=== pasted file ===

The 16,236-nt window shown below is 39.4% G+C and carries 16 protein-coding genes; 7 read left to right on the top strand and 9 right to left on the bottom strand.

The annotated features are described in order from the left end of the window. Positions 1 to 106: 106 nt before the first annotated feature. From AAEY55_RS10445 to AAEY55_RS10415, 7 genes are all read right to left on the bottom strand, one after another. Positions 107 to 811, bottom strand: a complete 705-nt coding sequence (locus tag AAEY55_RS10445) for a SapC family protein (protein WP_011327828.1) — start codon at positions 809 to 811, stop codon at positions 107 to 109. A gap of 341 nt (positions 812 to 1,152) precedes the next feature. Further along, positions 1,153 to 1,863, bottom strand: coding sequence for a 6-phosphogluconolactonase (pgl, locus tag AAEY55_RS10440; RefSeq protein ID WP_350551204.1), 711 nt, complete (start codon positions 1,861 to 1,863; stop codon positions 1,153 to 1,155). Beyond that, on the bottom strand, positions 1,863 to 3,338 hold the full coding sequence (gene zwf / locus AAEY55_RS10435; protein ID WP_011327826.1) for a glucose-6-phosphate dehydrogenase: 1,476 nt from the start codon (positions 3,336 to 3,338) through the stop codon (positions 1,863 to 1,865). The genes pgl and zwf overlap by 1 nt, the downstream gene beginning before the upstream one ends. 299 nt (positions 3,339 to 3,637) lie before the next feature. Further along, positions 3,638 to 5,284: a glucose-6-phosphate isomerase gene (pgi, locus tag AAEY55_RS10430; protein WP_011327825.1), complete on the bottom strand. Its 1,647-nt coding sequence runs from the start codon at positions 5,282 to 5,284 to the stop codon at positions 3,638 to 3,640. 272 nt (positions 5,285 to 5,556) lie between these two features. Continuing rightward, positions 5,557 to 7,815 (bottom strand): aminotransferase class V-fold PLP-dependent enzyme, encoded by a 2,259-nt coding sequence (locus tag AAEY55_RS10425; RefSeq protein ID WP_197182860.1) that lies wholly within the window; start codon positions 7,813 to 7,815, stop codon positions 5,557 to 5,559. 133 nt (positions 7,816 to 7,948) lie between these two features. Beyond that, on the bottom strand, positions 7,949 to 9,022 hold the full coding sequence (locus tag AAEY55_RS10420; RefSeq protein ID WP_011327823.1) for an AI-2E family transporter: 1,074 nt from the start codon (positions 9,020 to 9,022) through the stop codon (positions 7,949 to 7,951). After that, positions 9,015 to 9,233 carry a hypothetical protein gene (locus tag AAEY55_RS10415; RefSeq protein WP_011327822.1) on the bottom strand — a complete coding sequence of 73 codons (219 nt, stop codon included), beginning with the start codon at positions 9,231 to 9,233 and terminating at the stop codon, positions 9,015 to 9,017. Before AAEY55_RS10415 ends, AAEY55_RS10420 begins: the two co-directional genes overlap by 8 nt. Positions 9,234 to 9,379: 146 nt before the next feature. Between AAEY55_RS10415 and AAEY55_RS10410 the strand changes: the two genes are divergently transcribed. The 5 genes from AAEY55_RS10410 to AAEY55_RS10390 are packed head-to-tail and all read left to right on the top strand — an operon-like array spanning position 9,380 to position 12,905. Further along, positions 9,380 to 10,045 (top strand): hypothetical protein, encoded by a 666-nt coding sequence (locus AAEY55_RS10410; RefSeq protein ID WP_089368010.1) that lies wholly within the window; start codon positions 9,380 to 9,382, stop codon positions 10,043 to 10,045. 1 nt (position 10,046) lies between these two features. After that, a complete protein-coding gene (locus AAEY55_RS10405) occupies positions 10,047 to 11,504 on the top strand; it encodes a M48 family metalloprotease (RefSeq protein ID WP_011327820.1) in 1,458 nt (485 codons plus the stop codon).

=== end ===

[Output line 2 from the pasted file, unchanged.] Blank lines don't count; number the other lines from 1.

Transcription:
The annotated features are described in order from the left end of the window. Positions 1 to 106: 106 nt before the first annotated feature. From AAEY55_RS10445 to AAEY55_RS10415, 7 genes are all read right to left on the bottom strand, one after another. Positions 107 to 811, bottom strand: a complete 705-nt coding sequence (locus tag AAEY55_RS10445) for a SapC family protein (protein WP_011327828.1) — start codon at positions 809 to 811, stop codon at positions 107 to 109. A gap of 341 nt (positions 812 to 1,152) precedes the next feature. Further along, positions 1,153 to 1,863, bottom strand: coding sequence for a 6-phosphogluconolactonase (pgl, locus tag AAEY55_RS10440; RefSeq protein ID WP_350551204.1), 711 nt, complete (start codon positions 1,861 to 1,863; stop codon positions 1,153 to 1,155). Beyond that, on the bottom strand, positions 1,863 to 3,338 hold the full coding sequence (gene zwf / locus AAEY55_RS10435; protein ID WP_011327826.1) for a glucose-6-phosphate dehydrogenase: 1,476 nt from the start codon (positions 3,336 to 3,338) through the stop codon (positions 1,863 to 1,865). The genes pgl and zwf overlap by 1 nt, the downstream gene beginning before the upstream one ends. 299 nt (positions 3,339 to 3,637) lie before the next feature. Further along, positions 3,638 to 5,284: a glucose-6-phosphate isomerase gene (pgi, locus tag AAEY55_RS10430; protein WP_011327825.1), complete on the bottom strand. Its 1,647-nt coding sequence runs from the start codon at positions 5,282 to 5,284 to the stop codon at positions 3,638 to 3,640. 272 nt (positions 5,285 to 5,556) lie between these two features. Continuing rightward, positions 5,557 to 7,815 (bottom strand): aminotransferase class V-fold PLP-dependent enzyme, encoded by a 2,259-nt coding sequence (locus tag AAEY55_RS10425; RefSeq protein ID WP_197182860.1) that lies wholly within the window; start codon positions 7,813 to 7,815, stop codon positions 5,557 to 5,559. 133 nt (positions 7,816 to 7,948) lie between these two features. Beyond that, on the bottom strand, positions 7,949 to 9,022 hold the full coding sequence (locus tag AAEY55_RS10420; RefSeq protein ID WP_011327823.1) for an AI-2E family transporter: 1,074 nt from the start codon (positions 9,020 to 9,022) through the stop codon (positions 7,949 to 7,951). After that, positions 9,015 to 9,233 carry a hypothetical protein gene (locus tag AAEY55_RS10415; RefSeq protein WP_011327822.1) on the bottom strand — a complete coding sequence of 73 codons (219 nt, stop codon included), beginning with the start codon at positions 9,231 to 9,233 and terminating at the stop codon, positions 9,015 to 9,017. Before AAEY55_RS10415 ends, AAEY55_RS10420 begins: the two co-directional genes overlap by 8 nt. Positions 9,234 to 9,379: 146 nt before the next feature. Between AAEY55_RS10415 and AAEY55_RS10410 the strand changes: the two genes are divergently transcribed. The 5 genes from AAEY55_RS10410 to AAEY55_RS10390 are packed head-to-tail and all read left to right on the top strand — an operon-like array spanning position 9,380 to position 12,905. Further along, positions 9,380 to 10,045 (top strand): hypothetical protein, encoded by a 666-nt coding sequence (locus AAEY55_RS10410; RefSeq protein ID WP_089368010.1) that lies wholly within the window; start codon positions 9,380 to 9,382, stop codon positions 10,043 to 10,045. 1 nt (position 10,046) lies between these two features. After that, a complete protein-coding gene (locus AAEY55_RS10405) occupies positions 10,047 to 11,504 on the top strand; it encodes a M48 family metalloprotease (RefSeq protein ID WP_011327820.1) in 1,458 nt (485 codons plus the stop codon).